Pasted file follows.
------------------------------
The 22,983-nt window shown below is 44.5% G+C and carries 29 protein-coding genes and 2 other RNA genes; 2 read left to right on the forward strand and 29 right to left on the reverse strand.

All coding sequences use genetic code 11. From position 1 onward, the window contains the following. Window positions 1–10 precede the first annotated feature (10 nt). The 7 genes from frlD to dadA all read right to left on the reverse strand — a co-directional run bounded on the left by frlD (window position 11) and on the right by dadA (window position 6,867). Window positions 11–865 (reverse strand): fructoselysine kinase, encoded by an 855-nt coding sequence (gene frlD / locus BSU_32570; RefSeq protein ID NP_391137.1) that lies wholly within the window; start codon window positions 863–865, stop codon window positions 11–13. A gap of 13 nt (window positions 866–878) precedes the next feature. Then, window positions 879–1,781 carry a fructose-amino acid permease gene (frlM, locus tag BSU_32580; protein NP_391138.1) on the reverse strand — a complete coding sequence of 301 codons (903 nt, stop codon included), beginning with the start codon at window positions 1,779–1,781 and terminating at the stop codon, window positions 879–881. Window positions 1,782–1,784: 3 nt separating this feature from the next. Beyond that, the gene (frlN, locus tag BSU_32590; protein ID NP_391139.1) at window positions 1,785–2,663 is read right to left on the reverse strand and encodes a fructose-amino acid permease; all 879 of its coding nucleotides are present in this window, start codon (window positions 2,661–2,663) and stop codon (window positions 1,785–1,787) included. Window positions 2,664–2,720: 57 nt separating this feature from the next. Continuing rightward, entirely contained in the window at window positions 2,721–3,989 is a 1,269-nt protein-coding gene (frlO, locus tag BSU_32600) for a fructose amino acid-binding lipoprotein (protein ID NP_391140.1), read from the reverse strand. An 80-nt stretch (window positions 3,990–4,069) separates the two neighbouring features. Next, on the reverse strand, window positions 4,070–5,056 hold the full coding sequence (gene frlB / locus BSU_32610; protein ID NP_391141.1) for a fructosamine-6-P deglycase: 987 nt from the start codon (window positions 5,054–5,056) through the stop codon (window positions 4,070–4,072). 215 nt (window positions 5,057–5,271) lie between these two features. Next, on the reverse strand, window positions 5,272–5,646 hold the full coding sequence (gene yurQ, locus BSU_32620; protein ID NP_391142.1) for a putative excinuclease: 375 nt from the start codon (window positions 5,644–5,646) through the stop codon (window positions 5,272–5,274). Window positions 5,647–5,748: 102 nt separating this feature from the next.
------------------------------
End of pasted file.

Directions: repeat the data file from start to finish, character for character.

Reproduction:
The 22,983-nt window shown below is 44.5% G+C and carries 29 protein-coding genes and 2 other RNA genes; 2 read left to right on the forward strand and 29 right to left on the reverse strand.

All coding sequences use genetic code 11. From position 1 onward, the window contains the following. Window positions 1–10 precede the first annotated feature (10 nt). The 7 genes from frlD to dadA all read right to left on the reverse strand — a co-directional run bounded on the left by frlD (window position 11) and on the right by dadA (window position 6,867). Window positions 11–865 (reverse strand): fructoselysine kinase, encoded by an 855-nt coding sequence (gene frlD / locus BSU_32570; RefSeq protein ID NP_391137.1) that lies wholly within the window; start codon window positions 863–865, stop codon window positions 11–13. A gap of 13 nt (window positions 866–878) precedes the next feature. Then, window positions 879–1,781 carry a fructose-amino acid permease gene (frlM, locus tag BSU_32580; protein NP_391138.1) on the reverse strand — a complete coding sequence of 301 codons (903 nt, stop codon included), beginning with the start codon at window positions 1,779–1,781 and terminating at the stop codon, window positions 879–881. Window positions 1,782–1,784: 3 nt separating this feature from the next. Beyond that, the gene (frlN, locus tag BSU_32590; protein ID NP_391139.1) at window positions 1,785–2,663 is read right to left on the reverse strand and encodes a fructose-amino acid permease; all 879 of its coding nucleotides are present in this window, start codon (window positions 2,661–2,663) and stop codon (window positions 1,785–1,787) included. Window positions 2,664–2,720: 57 nt separating this feature from the next. Continuing rightward, entirely contained in the window at window positions 2,721–3,989 is a 1,269-nt protein-coding gene (frlO, locus tag BSU_32600) for a fructose amino acid-binding lipoprotein (protein ID NP_391140.1), read from the reverse strand. An 80-nt stretch (window positions 3,990–4,069) separates the two neighbouring features. Next, on the reverse strand, window positions 4,070–5,056 hold the full coding sequence (gene frlB / locus BSU_32610; protein ID NP_391141.1) for a fructosamine-6-P deglycase: 987 nt from the start codon (window positions 5,054–5,056) through the stop codon (window positions 4,070–4,072). 215 nt (window positions 5,057–5,271) lie between these two features. Next, on the reverse strand, window positions 5,272–5,646 hold the full coding sequence (gene yurQ, locus BSU_32620; protein ID NP_391142.1) for a putative excinuclease: 375 nt from the start codon (window positions 5,644–5,646) through the stop codon (window positions 5,272–5,274). Window positions 5,647–5,748: 102 nt separating this feature from the next.